The possible change would switch a portion of Professorville, as well as current Addison households south of Embarcadero Road, from Addison into the Walter Hays attendance area.
Superintendent Kevin Skelly said he would return in April with specific recommendations on the boundary change for consideration by the Board of Education.
In recent years, the boundaries have led to frequent "overflows" of Addison children into Walter Hays and other schools, creating uncertainty for parents and home-buyers in the Addison neighborhood, Skelly said. A boundary change would offer more predictability for families, he said.
The Addison proposal was a detail in a far larger discussion held in a Board of Education study session Tuesday, Feb. 28, to consider long-term enrollment projections and facilities planning.
Though little consensus emerged on specifics, board members generally agreed there's a need in the near future for a 13th elementary school and — perhaps more urgently — a fourth middle school in Palo Alto.
They specifically mentioned two possible sites for expansion: the Garland campus at 870 N. California Ave. and the Greendell campus combined with the district's new acquisition of an adjacent parcel at 525 San Antonio Road.
However, several members noted that many more desks soon will be needed on the west side of El Camino Real due to Stanford University's plans to build faculty housing on El Camino between California Avenue and Page Mill Road, and on California Avenue south of Hanover Street.
Board members did not specifically address a proposal by Skelly to postpone until at least 2019 any consideration of school facilities at Cubberley Community Center on Middlefield Road.
With the school district's long-term lease of Cubberley to the city coming up for renewal, Skelly said the district is "heavily dependent" on the $7 million a year in lease revenue, which represents 4 percent of the schools' operating budget.
Skelly said the surprising bump in elementary enrollment of recent years will be dampened in the near future by the phase-in of a new state law mandating that children turn 5 by Sept. 1 of the year they start kindergarten, Skelly said.
With funds from a 2008 facilities bond, the district has completed or is in the process of building up to 40 new elementary classrooms on existing campuses, including those of Ohlone, Fairmeadow and Duveneck elementary schools.
Current middle school construction will provide district-wide capacity for 2,900 students. Conservative enrollment projections show this number will be reached in 2015, he said.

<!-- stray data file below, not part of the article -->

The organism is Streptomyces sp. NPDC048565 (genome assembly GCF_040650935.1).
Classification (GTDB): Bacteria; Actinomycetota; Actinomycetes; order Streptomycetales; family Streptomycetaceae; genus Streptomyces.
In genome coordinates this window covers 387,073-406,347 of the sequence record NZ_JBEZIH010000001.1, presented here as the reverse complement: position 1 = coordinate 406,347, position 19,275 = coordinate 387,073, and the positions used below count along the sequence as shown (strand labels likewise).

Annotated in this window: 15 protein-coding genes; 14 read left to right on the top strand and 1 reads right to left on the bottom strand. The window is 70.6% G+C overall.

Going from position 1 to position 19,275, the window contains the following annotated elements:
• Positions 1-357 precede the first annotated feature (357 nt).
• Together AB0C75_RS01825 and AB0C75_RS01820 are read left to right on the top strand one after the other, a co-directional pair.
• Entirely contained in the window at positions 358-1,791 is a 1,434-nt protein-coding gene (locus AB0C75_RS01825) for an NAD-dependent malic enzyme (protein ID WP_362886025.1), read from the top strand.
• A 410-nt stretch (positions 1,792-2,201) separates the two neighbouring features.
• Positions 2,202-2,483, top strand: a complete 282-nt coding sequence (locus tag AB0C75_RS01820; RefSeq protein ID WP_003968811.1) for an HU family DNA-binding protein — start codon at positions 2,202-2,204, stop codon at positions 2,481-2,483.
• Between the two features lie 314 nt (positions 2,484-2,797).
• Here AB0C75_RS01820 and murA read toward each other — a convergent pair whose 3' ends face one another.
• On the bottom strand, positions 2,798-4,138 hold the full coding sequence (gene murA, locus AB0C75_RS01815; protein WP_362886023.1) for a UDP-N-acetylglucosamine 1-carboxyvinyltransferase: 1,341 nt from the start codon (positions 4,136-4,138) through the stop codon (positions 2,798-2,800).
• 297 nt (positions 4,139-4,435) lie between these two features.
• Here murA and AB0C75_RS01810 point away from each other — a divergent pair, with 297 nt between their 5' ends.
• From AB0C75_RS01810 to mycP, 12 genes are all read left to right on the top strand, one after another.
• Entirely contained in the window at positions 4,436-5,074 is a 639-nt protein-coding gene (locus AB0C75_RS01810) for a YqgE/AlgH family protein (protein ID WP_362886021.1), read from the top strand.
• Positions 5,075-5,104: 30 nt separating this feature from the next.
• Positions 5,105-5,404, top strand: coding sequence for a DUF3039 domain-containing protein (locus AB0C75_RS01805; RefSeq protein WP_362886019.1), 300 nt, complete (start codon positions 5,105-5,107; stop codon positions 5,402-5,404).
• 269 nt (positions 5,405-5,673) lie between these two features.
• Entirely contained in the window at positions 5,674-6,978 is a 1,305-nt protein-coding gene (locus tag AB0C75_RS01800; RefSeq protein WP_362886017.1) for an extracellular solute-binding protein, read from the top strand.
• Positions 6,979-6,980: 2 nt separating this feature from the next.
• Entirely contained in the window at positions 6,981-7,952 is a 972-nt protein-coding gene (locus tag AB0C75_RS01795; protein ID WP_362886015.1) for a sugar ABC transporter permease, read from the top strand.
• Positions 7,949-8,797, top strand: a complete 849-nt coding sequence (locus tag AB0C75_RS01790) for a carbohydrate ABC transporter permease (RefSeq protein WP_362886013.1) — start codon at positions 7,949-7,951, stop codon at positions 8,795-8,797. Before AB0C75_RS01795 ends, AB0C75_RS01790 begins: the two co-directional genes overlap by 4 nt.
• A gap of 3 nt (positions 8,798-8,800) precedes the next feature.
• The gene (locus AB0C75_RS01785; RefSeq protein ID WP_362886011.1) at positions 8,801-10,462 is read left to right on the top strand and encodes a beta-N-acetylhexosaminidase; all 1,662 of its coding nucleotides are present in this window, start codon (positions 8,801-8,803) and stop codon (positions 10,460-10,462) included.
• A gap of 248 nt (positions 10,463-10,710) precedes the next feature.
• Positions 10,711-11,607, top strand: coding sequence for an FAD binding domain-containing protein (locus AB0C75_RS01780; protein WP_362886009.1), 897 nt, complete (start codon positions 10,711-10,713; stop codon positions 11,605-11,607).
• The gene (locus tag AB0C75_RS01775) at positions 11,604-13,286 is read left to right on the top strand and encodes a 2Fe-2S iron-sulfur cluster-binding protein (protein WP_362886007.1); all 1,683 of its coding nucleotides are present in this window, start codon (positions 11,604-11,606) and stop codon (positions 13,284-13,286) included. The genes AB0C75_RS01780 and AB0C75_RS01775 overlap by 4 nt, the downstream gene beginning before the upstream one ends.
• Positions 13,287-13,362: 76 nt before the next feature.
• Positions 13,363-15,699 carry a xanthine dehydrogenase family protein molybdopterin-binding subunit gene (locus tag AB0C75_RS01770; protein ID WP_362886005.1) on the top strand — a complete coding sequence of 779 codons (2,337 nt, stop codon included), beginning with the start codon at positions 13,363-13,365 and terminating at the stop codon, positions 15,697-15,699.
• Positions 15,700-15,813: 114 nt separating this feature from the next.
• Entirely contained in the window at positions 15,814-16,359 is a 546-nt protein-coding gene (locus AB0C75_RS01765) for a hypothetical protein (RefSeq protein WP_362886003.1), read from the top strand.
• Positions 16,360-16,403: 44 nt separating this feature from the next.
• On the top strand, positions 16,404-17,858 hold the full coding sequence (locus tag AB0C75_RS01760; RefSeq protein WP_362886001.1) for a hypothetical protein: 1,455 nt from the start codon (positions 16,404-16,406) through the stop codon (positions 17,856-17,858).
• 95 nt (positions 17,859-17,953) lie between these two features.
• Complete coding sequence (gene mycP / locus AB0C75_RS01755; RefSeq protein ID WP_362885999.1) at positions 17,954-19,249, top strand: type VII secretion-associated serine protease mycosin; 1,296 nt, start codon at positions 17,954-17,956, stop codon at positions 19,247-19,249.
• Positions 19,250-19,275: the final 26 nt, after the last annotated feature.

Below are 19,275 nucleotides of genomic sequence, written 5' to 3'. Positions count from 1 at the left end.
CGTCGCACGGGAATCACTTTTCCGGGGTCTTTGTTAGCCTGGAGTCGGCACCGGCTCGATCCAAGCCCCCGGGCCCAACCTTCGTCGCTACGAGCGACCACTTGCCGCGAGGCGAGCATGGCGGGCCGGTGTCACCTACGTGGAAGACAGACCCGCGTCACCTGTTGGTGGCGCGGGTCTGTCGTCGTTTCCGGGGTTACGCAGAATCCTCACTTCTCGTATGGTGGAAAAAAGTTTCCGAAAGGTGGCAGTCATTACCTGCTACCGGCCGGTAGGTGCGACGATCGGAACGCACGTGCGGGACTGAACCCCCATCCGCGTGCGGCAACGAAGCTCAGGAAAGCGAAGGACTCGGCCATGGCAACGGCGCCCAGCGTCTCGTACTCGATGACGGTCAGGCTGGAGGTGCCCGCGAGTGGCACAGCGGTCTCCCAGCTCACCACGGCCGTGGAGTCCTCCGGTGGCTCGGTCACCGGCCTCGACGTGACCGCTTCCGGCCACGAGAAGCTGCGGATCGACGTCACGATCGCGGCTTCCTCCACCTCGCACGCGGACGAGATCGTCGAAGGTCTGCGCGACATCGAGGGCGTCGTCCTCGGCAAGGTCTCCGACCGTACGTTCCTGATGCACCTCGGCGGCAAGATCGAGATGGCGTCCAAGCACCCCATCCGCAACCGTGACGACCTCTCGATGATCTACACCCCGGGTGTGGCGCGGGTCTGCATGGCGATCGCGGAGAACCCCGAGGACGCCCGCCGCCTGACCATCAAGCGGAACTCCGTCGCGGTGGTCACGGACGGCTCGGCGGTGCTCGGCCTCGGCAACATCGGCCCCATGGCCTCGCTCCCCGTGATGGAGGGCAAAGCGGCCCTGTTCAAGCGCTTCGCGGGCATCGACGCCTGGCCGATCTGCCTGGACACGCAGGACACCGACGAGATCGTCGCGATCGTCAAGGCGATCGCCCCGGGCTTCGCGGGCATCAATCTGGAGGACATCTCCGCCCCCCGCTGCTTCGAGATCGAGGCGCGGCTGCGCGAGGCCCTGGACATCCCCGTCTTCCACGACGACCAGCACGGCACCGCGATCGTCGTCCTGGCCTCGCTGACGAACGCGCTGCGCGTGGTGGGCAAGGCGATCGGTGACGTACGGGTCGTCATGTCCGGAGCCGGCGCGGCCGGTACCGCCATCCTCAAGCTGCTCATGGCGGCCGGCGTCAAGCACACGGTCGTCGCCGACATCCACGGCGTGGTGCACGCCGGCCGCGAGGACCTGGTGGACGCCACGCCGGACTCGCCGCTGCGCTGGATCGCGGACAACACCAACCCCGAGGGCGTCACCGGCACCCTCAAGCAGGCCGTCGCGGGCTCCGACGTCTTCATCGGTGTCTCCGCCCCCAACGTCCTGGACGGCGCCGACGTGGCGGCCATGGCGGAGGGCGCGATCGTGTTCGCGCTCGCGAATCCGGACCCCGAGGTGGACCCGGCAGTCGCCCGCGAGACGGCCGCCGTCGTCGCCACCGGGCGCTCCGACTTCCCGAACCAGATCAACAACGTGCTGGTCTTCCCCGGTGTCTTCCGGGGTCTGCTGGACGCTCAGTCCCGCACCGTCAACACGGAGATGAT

Skelly urged the board to wait at least a year before firmly committing to entire new campuses, with hope that more data will offer guidance in light of currently iffy growth projections and financial resources.
Board member Barb Mitchell argued the district should "move forward with scenarios for both a 13th elementary school and a fourth middle school" guided by aligning investments in new classrooms with the geographic "clusters" — north, south and west — in which enrollment growth is occurring.
"North cluster" elementary schools are considered to be Addison, Duveneck and Walter Hays; "south cluster" schools are El Carmelo, Fairmeadow and Palo Verde; and "west cluster" schools are Barron Park, Juana Briones, Escondido and Lucille Nixon. Additionally, district-wide "choice programs" are currently located in the south cluster at Hoover and Ohlone and in the west cluster at Escondido.
The south cluster currently has the biggest gap between supply and demand for school classroom space.
But Skelly assured board members that delaying hard decisions for a year would still afford lead time sufficient to prepare new facilities ahead of any student influx.
"We do see lack of clarity around what's going to happen with elementary enrollment, both by cluster and whether it's going to grow at all in the next four years," he said.
"These are large capital outlays and they all have their downsides.
"We live in a community that's action-oriented and wants to make decisions, be decisive and courageous but, frankly, I think the prudent step is to wait."
Board members appeared to reject Skelly's suggestion of accommodating middle-school enrollment growth by moving some sixth-grade programs to elementary campuses.
Another possibility, he said, could be adding classrooms at Terman Middle School, which currently has capacity for only 700 students — 400 less than the capacities at Jordan and JLS.
Board members did agree to Skelly's recommendation to change high school boundaries so that students living in the housing development at Stanford West, along Sand Hill Road, will be assigned to Gunn High School instead of Palo Alto High School in the future.
Stanford West students attend Nixon and Terman but were assigned to the Paly attendance area due to over-enrollment at Gunn at the time the housing complex was constructed several years ago.
Now that Gunn has fewer students than Paly, Stanford West students should automatically be assigned to Gunn along with their classmates from Terman, Skelly said.
The superintendent said he will schedule another board study session in April to continue the discussion on enrollment projections and facilities.